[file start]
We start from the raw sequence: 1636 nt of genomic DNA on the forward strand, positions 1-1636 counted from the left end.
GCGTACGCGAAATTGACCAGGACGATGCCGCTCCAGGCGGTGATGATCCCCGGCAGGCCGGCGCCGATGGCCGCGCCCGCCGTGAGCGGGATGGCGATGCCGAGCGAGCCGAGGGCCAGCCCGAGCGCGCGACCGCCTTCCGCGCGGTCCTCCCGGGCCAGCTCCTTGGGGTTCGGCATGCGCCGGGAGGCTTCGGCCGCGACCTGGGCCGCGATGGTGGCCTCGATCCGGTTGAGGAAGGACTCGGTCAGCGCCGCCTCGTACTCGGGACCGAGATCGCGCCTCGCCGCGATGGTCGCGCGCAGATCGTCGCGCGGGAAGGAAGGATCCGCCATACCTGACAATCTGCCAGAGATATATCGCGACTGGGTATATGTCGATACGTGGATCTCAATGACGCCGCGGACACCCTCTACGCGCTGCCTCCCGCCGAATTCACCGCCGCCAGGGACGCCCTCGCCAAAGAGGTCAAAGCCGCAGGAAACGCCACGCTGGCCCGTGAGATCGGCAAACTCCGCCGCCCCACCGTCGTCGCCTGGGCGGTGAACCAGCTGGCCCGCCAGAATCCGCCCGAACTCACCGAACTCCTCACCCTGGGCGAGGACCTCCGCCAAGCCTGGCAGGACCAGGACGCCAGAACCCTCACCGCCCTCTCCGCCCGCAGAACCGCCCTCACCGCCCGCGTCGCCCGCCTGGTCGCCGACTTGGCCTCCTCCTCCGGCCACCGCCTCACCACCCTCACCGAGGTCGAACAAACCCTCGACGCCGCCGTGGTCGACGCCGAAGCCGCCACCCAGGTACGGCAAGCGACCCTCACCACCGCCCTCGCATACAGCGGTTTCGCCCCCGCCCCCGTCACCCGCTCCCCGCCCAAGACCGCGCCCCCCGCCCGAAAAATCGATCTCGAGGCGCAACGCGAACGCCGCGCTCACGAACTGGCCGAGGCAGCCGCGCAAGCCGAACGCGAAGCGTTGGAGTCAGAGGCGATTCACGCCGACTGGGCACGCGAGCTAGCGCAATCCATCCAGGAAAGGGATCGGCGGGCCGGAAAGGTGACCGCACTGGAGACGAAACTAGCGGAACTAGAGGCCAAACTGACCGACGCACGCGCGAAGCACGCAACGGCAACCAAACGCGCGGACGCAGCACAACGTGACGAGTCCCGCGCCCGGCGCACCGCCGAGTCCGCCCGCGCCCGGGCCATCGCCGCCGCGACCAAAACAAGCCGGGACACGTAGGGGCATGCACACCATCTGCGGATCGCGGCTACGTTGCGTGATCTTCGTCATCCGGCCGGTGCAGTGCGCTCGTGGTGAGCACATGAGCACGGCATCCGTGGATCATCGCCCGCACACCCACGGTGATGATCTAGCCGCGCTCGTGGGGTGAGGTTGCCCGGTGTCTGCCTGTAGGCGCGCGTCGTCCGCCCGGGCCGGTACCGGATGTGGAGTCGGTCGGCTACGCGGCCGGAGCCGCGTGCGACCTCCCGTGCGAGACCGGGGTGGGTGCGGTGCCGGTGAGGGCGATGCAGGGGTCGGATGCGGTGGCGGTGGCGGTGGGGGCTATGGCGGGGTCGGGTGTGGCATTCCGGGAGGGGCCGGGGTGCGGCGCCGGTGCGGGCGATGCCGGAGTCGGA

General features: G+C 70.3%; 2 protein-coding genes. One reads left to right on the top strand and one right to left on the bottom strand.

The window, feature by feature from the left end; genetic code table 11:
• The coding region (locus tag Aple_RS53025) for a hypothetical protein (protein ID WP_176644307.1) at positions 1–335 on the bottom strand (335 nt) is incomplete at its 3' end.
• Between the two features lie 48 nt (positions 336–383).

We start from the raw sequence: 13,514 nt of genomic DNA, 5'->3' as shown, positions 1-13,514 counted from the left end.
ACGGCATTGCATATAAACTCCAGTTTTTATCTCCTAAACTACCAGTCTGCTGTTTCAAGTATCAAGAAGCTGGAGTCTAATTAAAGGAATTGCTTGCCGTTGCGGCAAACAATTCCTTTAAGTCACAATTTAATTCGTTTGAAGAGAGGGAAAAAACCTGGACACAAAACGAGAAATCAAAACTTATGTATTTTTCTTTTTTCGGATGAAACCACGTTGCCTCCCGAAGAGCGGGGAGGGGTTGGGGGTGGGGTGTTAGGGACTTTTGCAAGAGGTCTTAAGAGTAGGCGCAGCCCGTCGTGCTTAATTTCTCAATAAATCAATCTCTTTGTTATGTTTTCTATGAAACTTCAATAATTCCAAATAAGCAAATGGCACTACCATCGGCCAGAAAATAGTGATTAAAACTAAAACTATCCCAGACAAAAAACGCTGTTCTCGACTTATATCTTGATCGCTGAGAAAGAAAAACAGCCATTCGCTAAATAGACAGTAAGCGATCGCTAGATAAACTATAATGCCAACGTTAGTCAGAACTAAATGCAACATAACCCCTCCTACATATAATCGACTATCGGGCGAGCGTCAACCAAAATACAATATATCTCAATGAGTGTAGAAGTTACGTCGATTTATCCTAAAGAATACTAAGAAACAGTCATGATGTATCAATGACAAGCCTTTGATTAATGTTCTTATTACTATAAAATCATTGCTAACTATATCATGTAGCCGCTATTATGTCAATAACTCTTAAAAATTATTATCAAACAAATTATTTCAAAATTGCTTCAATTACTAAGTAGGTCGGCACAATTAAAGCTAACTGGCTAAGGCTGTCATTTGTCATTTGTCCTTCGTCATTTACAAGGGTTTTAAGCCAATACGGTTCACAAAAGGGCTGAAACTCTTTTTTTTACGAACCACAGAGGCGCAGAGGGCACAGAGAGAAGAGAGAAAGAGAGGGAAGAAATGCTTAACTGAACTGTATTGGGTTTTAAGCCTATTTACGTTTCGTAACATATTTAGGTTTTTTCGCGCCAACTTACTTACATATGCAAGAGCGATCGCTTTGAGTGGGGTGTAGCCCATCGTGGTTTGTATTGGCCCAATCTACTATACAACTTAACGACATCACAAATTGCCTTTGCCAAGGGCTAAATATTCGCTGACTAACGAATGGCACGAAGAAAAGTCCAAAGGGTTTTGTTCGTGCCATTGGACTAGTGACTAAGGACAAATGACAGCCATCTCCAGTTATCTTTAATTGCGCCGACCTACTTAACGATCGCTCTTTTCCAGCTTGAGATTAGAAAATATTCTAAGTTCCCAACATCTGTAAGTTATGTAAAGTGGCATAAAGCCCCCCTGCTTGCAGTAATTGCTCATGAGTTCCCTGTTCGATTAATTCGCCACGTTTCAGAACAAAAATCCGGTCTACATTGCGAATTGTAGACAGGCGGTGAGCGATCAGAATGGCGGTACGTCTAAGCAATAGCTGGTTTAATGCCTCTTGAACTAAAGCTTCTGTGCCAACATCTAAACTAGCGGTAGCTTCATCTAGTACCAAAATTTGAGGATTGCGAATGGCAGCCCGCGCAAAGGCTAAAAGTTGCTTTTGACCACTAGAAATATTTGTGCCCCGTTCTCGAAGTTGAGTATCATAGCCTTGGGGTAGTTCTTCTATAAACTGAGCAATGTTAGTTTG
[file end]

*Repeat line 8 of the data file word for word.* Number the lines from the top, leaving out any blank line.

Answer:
ACGGCATTGCATATAAACTCCAGTTTTTATCTCCTAAACTACCAGTCTGCTGTTTCAAGTATCAAGAAGCTGGAGTCTAATTAAAGGAATTGCTTGCCGTTGCGGCAAACAATTCCTTTAAGTCACAATTTAATTCGTTTGAAGAGAGGGAAAAAACCTGGACACAAAACGAGAAATCAAAACTTATGTATTTTTCTTTTTTCGGATGAAACCACGTTGCCTCCCGAAGAGCGGGGAGGGGTTGGGGGTGGGGTGTTAGGGACTTTTGCAAGAGGTCTTAAGAGTAGGCGCAGCCCGTCGTGCTTAATTTCTCAATAAATCAATCTCTTTGTTATGTTTTCTATGAAACTTCAATAATTCCAAATAAGCAAATGGCACTACCATCGGCCAGAAAATAGTGATTAAAACTAAAACTATCCCAGACAAAAAACGCTGTTCTCGACTTATATCTTGATCGCTGAGAAAGAAAAACAGCCATTCGCTAAATAGACAGTAAGCGATCGCTAGATAAACTATAATGCCAACGTTAGTCAGAACTAAATGCAACATAACCCCTCCTACATATAATCGACTATCGGGCGAGCGTCAACCAAAATACAATATATCTCAATGAGTGTAGAAGTTACGTCGATTTATCCTAAAGAATACTAAGAAACAGTCATGATGTATCAATGACAAGCCTTTGATTAATGTTCTTATTACTATAAAATCATTGCTAACTATATCATGTAGCCGCTATTATGTCAATAACTCTTAAAAATTATTATCAAACAAATTATTTCAAAATTGCTTCAATTACTAAGTAGGTCGGCACAATTAAAGCTAACTGGCTAAGGCTGTCATTTGTCATTTGTCCTTCGTCATTTACAAGGGTTTTAAGCCAATACGGTTCACAAAAGGGCTGAAACTCTTTTTTTTACGAACCACAGAGGCGCAGAGGGCACAGAGAGAAGAGAGAAAGAGAGGGAAGAAATGCTTAACTGAACTGTATTGGGTTTTAAGCCTATTTACGTTTCGTAACATATTTAGGTTTTTTCGCGCCAACTTACTTACATATGCAAGAGCGATCGCTTTGAGTGGGGTGTAGCCCATCGTGGTTTGTATTGGCCCAATCTACTATACAACTTAACGACATCACAAATTGCCTTTGCCAAGGGCTAAATATTCGCTGACTAACGAATGGCACGAAGAAAAGTCCAAAGGGTTTTGTTCGTGCCATTGGACTAGTGACTAAGGACAAATGACAGCCATCTCCAGTTATCTTTAATTGCGCCGACCTACTTAACGATCGCTCTTTTCCAGCTTGAGATTAGAAAATATTCTAAGTTCCCAACATCTGTAAGTTATGTAAAGTGGCATAAAGCCCCCCTGCTTGCAGTAATTGCTCATGAGTTCCCTGTTCGATTAATTCGCCACGTTTCAGAACAAAAATCCGGTCTACATTGCGAATTGTAGACAGGCGGTGAGCGATCAGAATGGCGGTACGTCTAAGCAATAGCTGGTTTAATGCCTCTTGAACTAAAGCTTCTGTGCCAACATCTAAACTAGCGGTAGCTTCATCTAGTACCAAAATTTGAGGATTGCGAATGGCAGCCCGCGCAAAGGCTAAAAGTTGCTTTTGACCACTAGAAATATTTGTGCCCCGTTCTCGAAGTTGAGTATCATAGCCTTGGGGTAGTTCTTCTATAAACTGAGCAATGTTAGTTTG